Hoarding of pulses causes prices to almost double in two weeks
The price rise comes in the immediate aftermath of the passage of the farm reform bills, which among other measures deregulate the trade in pulses
When Meenakshi from Banashankari went grocery shopping a few days ago, she was shocked to see that the price of tur dal had almost doubled in a little over a fortnight. Other pulses too had become more expensive.
While excessive rainfall has had a role to play, industry insiders attribute the trend largely to the hoarding of pulses by ‘big players’. It has created an artificial scarcity in the market, which in turn, has resulted in a rally in prices over the last two weeks.
For instance, tur dal that was trading in the range of ₹70-₹90 per kg two weeks ago, but was being quoted from ₹100-₹140 in the wholesale market on Wednesday. The prices of other pulses have also shot up.
This price rise comes in the immediate aftermath of the recent farm reform bills, which among other measures deregulated trade in pulses. The Essential Commodities (Amendment) Bill, 2020 recently passed by Parliament and made into law, removed pulses, cereals and oil seeds from the list of essential commodities.
“Big players have definitely resorted to hoarding over the last few weeks. However, unlike before, now that it is no longer an essential commodity, the government cannot check for stocks or intervene. The prices of pulses, cereals and oil seeds will henceforth be prone to such artificial rallies,” said Ramesh Chandra Lahoti, chairman, APMC Committee, Federation of Karnataka Chamber of Commerce and Industry.
At a recent meeting of stakeholders, including mill owners, farmers and government officers in Kalaburagi, which is the biggest contributor of red gram in Karnataka, it emerged that an artificial scarcity in the market was the primary reason for the rally in prices.
Rithendra Sugoor, Joint Director of Agriculture, added that a premature assumption that this season’s harvest will be low had ‘prompted traders to keep the crop with them for better price’.
Dr. T.N. Prakash Kammardi, former chairman of Agriculture Price Commission, said that this artificial rise in prices has proved their argument against the recent farm reform bills. “The government should not give up control over agriculture commodity marketing. The present system, as is being shown, neither helps farmers nor consumers, but only big corporates,” he alleged.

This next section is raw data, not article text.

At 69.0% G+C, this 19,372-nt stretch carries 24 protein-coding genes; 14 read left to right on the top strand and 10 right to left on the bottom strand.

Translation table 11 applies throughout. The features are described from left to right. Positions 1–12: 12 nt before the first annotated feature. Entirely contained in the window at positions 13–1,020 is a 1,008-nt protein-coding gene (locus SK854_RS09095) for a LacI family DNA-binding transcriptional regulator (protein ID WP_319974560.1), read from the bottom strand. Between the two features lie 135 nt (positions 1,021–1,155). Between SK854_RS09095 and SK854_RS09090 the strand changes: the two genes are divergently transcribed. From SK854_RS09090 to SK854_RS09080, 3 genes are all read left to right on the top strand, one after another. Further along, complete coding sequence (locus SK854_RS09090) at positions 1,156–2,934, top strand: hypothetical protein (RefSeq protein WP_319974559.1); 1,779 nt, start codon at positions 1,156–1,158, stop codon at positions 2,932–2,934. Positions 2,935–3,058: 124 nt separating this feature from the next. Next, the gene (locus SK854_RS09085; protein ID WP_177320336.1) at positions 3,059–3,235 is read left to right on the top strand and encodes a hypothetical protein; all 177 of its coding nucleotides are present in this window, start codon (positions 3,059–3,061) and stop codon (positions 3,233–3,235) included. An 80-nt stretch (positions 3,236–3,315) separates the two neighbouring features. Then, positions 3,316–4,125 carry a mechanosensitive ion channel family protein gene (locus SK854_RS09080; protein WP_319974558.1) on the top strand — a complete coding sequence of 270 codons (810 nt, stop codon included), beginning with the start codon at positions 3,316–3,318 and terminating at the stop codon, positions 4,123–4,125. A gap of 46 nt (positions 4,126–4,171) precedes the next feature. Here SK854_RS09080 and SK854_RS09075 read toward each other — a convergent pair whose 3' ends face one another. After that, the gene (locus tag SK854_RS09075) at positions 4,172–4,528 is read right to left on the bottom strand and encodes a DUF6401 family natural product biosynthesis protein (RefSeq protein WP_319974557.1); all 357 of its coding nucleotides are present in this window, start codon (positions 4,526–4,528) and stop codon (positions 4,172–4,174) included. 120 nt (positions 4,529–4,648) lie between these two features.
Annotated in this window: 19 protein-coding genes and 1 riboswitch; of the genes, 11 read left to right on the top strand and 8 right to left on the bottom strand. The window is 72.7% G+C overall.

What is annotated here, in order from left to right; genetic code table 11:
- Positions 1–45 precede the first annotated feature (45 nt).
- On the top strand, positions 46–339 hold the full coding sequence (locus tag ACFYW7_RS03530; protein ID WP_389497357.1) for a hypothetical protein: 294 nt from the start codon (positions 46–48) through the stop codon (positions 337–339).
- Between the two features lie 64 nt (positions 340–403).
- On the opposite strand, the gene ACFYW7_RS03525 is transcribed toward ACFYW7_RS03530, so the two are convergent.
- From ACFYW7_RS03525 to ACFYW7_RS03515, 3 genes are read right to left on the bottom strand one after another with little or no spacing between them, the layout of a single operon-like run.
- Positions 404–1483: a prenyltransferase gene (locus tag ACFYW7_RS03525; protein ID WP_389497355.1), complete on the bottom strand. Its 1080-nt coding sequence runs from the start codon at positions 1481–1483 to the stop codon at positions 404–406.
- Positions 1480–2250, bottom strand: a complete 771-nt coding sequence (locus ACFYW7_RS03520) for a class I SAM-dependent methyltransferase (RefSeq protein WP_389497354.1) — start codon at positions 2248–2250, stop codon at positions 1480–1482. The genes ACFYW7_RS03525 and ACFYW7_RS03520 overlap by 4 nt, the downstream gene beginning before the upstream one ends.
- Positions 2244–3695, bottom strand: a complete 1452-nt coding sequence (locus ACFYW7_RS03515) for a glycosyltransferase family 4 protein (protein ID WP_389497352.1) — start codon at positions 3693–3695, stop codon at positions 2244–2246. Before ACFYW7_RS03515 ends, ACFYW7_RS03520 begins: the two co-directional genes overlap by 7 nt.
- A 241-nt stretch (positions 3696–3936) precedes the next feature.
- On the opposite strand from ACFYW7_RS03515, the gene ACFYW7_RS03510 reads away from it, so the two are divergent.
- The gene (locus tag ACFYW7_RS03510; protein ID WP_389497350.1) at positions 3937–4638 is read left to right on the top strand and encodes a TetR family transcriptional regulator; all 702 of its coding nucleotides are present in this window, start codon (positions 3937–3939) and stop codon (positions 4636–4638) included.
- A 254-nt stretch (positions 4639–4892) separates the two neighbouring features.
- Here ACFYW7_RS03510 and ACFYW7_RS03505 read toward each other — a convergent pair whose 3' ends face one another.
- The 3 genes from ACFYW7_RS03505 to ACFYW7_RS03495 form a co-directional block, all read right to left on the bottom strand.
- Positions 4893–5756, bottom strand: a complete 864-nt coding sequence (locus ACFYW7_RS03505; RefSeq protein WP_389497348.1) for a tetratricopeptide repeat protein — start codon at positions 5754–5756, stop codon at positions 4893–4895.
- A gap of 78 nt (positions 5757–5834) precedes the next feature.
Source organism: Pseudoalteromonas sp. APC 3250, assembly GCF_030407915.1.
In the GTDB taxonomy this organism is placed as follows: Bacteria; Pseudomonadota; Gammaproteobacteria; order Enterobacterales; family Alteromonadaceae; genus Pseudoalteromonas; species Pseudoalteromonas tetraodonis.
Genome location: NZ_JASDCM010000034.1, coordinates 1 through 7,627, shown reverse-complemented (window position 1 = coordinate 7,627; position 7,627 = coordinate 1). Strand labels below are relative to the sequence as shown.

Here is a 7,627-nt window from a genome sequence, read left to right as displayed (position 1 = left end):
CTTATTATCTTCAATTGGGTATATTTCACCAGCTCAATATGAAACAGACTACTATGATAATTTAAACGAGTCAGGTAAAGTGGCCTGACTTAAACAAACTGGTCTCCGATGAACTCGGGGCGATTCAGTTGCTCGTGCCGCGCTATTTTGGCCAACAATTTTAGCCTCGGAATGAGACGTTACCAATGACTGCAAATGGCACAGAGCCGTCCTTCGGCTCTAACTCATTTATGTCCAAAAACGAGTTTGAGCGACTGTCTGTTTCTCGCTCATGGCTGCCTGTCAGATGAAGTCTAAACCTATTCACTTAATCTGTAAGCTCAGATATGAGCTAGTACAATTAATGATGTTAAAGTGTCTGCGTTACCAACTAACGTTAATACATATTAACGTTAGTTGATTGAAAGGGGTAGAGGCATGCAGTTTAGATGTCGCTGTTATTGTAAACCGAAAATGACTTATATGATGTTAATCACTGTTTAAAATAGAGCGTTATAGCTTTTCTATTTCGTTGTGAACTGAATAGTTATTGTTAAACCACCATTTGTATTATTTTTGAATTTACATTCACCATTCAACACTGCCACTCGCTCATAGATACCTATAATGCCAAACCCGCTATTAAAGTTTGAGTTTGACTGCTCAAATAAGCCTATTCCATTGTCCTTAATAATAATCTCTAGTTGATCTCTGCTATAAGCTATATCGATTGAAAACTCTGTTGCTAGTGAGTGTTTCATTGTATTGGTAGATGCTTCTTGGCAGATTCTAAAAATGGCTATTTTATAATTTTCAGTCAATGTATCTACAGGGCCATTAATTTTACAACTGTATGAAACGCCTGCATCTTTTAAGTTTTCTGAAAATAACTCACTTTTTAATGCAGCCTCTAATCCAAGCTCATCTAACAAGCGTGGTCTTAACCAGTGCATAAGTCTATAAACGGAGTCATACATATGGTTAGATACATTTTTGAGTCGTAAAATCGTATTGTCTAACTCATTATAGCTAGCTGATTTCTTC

Farmers had sold red gram, from which tur dal is processed, at a low price of ₹6,100 per quintal earlier this year.
What has aggravated the situation is crop loss due to excessive rains in parts of the State in August-September.
“Of the 5.5 lakh hectares that had tur sown in Kalaburagi, crop on over 1 lakh hectares has been completely damaged,” said Mr. Sugoor. However, he hoped the yield in the rest of the area would be good.
Excessive rain damages onion crop
Excessive rains in parts of the State in August and September led to large-scale crop damage that has now caused a severe shortage of onions, driving its price northwards.
“The supply of onions has dropped to unprecedented levels. Crop loss was reported from almost all onion growing regions of the State starting from Sira, Molakalmuru, Hubballi to Belagavi. What has worsened the situation is a similar crop loss in Maharashtra and Telangana as well,” said Ravi Kumar of Bangalore Onion and Potato Traders’ Association.
Onions are currently being traded at ₹40 a kilo in the wholesale market, which has already pushed the retail price to above ₹50 level, sometimes even being sold at ₹60 a kilo. However, despite paying a steep price, the quality of onions is poor.
“Waterlogging and increased soil moisture have damaged the crop hugely,” Mr. Ravi Kumar said.
All hopes are pinned on the next harvest from Rajasthan, which is expected to reach the market in November-December. If that fails, it will create a long period of acute shortage till the next harvest in February, warn traders.
“If the Rajasthan crop is not adequate, we may see onion prices easily cross the ₹120 level, but then too, the quality may be very bad,” Mr. Kumar said.